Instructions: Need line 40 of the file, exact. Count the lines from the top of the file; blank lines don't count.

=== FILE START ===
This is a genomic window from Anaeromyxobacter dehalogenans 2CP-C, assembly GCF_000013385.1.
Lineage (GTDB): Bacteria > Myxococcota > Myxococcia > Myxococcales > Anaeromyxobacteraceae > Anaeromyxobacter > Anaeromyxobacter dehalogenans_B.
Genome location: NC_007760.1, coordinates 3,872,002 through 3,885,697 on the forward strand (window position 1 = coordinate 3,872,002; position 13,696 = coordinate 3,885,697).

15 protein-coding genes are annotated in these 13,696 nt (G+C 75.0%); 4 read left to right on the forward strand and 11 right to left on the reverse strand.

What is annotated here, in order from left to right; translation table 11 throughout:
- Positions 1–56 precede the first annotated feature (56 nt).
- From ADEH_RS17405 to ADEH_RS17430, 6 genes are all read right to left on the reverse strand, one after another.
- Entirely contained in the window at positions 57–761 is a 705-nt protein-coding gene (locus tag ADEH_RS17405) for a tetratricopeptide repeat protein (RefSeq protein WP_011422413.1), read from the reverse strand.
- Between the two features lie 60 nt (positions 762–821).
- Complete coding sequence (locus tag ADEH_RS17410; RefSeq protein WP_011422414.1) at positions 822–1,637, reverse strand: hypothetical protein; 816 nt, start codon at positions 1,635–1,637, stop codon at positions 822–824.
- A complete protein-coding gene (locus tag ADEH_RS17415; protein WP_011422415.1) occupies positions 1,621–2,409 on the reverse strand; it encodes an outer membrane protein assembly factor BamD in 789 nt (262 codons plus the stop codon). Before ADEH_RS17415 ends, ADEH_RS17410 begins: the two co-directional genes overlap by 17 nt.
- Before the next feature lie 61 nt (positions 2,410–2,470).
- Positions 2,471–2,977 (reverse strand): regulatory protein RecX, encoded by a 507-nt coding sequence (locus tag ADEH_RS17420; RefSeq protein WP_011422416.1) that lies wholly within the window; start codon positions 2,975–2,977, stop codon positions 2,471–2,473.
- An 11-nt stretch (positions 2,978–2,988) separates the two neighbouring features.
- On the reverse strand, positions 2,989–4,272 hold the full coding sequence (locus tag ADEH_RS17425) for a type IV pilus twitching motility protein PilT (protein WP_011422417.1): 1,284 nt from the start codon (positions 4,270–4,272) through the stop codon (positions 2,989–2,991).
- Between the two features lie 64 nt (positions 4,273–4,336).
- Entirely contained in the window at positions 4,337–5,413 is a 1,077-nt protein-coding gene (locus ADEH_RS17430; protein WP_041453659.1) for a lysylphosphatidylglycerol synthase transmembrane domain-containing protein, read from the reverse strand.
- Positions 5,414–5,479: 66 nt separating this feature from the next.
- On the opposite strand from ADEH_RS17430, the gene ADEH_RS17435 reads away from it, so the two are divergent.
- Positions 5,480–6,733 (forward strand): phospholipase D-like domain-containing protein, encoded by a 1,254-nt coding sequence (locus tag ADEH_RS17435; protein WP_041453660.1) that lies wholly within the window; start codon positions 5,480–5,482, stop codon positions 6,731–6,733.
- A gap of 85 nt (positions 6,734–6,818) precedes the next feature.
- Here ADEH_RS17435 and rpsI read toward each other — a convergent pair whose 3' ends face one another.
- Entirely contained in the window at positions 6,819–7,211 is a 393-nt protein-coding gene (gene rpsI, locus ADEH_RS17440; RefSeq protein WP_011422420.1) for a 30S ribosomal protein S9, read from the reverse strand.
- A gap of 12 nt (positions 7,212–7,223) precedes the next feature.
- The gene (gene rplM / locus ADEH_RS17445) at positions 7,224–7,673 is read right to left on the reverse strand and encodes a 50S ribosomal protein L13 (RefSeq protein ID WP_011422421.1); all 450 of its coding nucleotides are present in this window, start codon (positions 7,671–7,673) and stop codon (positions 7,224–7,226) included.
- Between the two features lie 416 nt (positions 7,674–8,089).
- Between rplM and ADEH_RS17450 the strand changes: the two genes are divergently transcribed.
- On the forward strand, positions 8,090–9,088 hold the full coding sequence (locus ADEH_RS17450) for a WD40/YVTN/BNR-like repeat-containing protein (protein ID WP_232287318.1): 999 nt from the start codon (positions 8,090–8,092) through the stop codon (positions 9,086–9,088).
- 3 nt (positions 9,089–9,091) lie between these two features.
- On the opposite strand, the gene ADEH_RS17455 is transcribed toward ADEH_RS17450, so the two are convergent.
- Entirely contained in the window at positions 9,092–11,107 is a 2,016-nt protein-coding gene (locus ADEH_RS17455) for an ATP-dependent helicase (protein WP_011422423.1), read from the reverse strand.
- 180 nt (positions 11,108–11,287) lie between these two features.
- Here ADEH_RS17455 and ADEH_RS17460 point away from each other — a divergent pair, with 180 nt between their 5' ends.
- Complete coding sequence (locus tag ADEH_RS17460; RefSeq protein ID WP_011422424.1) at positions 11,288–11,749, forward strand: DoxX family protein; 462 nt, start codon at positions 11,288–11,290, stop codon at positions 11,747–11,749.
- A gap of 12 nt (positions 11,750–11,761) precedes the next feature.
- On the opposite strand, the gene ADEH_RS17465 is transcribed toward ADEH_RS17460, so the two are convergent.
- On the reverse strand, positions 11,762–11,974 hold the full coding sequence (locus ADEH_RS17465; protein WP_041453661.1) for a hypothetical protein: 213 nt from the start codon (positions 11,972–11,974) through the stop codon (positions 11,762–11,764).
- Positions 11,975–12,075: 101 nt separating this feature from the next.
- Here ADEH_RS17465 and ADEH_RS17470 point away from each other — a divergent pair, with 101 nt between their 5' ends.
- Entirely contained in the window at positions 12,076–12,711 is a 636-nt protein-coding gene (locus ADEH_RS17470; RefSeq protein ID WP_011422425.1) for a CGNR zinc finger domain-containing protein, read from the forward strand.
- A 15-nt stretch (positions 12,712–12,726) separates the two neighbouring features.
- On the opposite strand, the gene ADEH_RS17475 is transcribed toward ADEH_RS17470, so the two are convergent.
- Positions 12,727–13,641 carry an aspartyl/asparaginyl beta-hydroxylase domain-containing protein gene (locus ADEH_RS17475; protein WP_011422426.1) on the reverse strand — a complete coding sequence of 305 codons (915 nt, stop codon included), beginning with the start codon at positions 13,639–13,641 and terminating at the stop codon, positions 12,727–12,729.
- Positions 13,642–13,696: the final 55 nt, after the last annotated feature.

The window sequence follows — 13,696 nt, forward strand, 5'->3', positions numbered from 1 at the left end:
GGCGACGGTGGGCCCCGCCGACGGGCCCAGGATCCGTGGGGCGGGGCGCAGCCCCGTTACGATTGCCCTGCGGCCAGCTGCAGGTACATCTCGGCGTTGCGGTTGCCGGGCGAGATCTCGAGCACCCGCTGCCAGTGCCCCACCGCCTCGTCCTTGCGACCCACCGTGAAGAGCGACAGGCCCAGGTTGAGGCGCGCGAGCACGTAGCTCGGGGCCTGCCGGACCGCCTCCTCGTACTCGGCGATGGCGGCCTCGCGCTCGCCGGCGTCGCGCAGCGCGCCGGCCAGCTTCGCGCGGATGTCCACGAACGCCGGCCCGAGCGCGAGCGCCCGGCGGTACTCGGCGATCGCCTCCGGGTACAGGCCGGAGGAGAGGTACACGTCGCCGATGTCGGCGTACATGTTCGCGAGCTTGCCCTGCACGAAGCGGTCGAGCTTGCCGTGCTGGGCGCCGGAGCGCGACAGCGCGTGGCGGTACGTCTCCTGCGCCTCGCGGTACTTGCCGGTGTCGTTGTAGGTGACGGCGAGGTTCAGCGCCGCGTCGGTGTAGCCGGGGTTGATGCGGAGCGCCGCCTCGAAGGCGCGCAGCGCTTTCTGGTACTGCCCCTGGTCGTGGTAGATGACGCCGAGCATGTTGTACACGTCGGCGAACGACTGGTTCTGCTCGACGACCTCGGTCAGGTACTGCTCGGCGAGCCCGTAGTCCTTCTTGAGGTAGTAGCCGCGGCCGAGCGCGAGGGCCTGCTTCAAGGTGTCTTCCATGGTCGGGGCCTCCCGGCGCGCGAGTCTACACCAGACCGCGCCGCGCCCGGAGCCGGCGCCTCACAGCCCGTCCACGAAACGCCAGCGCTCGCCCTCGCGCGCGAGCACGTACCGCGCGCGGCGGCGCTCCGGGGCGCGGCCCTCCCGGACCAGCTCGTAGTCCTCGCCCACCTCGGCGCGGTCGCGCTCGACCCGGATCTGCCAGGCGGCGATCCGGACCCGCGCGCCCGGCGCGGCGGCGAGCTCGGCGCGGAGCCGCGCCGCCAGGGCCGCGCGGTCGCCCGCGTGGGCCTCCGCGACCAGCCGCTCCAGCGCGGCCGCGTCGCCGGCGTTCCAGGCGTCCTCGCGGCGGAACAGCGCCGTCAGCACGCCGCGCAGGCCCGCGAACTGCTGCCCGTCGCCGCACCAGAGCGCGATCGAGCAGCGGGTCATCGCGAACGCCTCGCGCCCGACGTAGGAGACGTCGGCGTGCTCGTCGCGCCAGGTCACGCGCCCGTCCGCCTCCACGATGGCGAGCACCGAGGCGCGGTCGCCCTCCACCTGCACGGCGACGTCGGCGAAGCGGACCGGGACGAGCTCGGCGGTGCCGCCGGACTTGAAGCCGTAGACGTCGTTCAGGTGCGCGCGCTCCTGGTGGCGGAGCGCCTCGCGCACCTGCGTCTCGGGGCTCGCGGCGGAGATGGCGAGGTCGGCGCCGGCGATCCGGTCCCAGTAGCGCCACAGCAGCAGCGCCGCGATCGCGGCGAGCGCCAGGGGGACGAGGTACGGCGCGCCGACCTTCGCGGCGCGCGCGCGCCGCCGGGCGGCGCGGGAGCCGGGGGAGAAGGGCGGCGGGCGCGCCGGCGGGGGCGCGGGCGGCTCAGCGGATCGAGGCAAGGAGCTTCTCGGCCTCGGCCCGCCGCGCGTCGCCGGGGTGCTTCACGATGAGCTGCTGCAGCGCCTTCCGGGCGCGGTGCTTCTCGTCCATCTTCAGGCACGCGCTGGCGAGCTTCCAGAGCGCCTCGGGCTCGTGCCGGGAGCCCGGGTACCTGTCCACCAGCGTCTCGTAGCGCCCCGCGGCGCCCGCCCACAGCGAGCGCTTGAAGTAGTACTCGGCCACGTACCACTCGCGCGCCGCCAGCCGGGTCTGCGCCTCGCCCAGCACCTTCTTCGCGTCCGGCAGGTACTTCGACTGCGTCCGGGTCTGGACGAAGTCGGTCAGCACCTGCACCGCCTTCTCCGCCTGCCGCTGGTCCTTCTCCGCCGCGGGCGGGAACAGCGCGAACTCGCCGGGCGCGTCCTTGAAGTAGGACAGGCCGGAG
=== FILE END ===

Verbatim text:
- Entirely contained in the window at positions 12,076–12,711 is a 636-nt protein-coding gene (locus ADEH_RS17470; RefSeq protein ID WP_011422425.1) for a CGNR zinc finger domain-containing protein, read from the forward strand.